But too many adult men fall short of this our­selves, es­pe­cially when we are in “men-only” spa­ces where we need to af­firm our mas­culin­i­ties.

I am fairly cer­tain that hear­ing the vul­gar words Trump spoke over a decade ago will com­pel many more women to vote against him next month. Elect­ing the first fe­male US pres­i­dent will not end sex­ism, though, any more than elect­ing Barack Obama ended racism. To make progress, men need to do more than vote against Trump. We must stand up to him and call out oth­ers who say things sim­i­lar to what we heard him say on the video. We have to stop ex­cus­ing the dis­gust­ing degra­da­tion of girls and women as “locker room ban­ter”. Fem­i­nists and coura­geous oth­ers have done much to con­test ex­changes like the one be­tween Trump and Bush. But it takes men to hold our friends ac­count­able for things they say and do to ob­jec­tify women. We must chal­lenge their val­ues, lan­guage and ac­tions.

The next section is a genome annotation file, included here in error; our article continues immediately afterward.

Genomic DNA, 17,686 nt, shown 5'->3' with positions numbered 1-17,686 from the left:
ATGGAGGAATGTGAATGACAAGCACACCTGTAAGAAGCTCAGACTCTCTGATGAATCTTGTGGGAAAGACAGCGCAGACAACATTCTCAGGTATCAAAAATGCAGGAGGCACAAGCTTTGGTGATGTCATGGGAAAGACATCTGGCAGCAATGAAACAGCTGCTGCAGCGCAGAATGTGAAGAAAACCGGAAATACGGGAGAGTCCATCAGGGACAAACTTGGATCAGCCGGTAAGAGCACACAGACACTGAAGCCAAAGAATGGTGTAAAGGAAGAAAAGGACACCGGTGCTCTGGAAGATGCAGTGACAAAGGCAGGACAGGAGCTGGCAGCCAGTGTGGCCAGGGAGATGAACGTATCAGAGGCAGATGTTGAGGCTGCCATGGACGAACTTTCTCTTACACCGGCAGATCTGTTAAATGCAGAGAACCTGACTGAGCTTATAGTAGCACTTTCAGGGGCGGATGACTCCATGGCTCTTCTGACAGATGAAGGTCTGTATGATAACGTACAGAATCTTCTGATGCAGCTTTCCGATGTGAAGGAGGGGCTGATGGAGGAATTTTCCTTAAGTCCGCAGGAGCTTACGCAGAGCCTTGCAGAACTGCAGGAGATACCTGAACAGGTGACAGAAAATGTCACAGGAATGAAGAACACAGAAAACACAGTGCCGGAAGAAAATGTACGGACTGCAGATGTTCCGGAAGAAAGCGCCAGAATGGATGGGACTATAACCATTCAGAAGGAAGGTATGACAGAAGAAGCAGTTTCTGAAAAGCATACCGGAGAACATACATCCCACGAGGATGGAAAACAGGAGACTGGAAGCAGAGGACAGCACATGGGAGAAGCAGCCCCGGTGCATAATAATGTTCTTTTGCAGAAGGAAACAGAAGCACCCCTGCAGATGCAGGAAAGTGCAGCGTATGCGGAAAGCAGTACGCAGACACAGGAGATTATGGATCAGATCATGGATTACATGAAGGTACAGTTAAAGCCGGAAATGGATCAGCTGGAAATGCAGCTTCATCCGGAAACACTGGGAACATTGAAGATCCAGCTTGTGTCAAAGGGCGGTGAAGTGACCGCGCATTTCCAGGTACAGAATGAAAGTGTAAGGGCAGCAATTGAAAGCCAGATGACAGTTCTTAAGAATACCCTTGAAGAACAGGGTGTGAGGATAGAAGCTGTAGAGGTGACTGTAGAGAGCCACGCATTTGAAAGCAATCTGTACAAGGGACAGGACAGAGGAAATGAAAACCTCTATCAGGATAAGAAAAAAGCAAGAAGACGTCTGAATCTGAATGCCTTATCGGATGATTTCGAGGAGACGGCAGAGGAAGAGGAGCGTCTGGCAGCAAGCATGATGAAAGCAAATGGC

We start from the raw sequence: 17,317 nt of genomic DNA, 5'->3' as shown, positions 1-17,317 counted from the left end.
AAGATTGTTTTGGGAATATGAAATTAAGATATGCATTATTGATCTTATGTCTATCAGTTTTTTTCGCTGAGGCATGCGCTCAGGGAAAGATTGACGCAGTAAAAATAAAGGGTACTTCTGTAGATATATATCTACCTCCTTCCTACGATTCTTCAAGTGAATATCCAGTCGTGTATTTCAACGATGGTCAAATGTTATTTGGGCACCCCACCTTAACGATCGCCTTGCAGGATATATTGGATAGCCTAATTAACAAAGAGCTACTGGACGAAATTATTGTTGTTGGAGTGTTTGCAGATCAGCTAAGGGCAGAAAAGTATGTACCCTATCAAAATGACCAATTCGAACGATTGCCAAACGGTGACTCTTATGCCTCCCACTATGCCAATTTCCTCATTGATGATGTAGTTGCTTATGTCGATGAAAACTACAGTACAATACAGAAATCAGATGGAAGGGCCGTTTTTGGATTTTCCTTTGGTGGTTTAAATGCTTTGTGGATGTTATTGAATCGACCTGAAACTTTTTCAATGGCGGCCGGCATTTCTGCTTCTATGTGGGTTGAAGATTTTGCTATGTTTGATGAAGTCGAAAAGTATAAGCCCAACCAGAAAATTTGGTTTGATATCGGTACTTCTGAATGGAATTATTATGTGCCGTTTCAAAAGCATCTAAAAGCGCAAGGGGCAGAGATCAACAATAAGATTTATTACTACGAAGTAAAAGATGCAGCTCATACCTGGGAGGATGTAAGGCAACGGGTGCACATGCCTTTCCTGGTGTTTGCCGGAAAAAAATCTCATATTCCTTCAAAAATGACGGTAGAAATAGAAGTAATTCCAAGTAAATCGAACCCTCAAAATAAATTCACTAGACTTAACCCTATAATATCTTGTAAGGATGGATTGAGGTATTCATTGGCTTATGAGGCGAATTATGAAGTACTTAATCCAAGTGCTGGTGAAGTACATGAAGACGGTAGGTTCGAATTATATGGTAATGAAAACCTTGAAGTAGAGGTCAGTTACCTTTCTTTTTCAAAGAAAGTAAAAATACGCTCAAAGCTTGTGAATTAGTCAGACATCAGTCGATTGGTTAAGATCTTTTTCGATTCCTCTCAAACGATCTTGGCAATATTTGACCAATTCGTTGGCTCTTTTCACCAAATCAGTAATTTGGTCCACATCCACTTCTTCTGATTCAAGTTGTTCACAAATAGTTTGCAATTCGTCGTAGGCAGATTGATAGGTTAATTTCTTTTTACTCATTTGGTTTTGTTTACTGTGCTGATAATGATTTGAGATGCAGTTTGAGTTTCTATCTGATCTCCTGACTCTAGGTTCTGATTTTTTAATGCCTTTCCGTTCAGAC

I un­der­stand now, more than ever be­fore, that let­ting men talk this way about women makes me just as sex­ist. By ex­cus­ing their words and ac­tions, I share some re­spon­si­bil­ity for rape, mar­i­tal in­fi­delity and other aw­ful things that men do. I want other men to recog­nise this, too – not only be­cause they have moth­ers, wives, sisters, aunts or daugh­ters – but be­cause sex­ism hurts all women and men in our so­ci­ety. – The Wash­ing­ton Post

Shaun R Harper is a pro­fes­sor at the Univer­sity of Penn­syl­va­nia’s Grad­u­ate School of Ed­u­ca­tion, and is the ex­ec­u­tive di­rec­tor of the Cen­ter for the Study of Race and Eq­uity in Ed­u­ca­tion.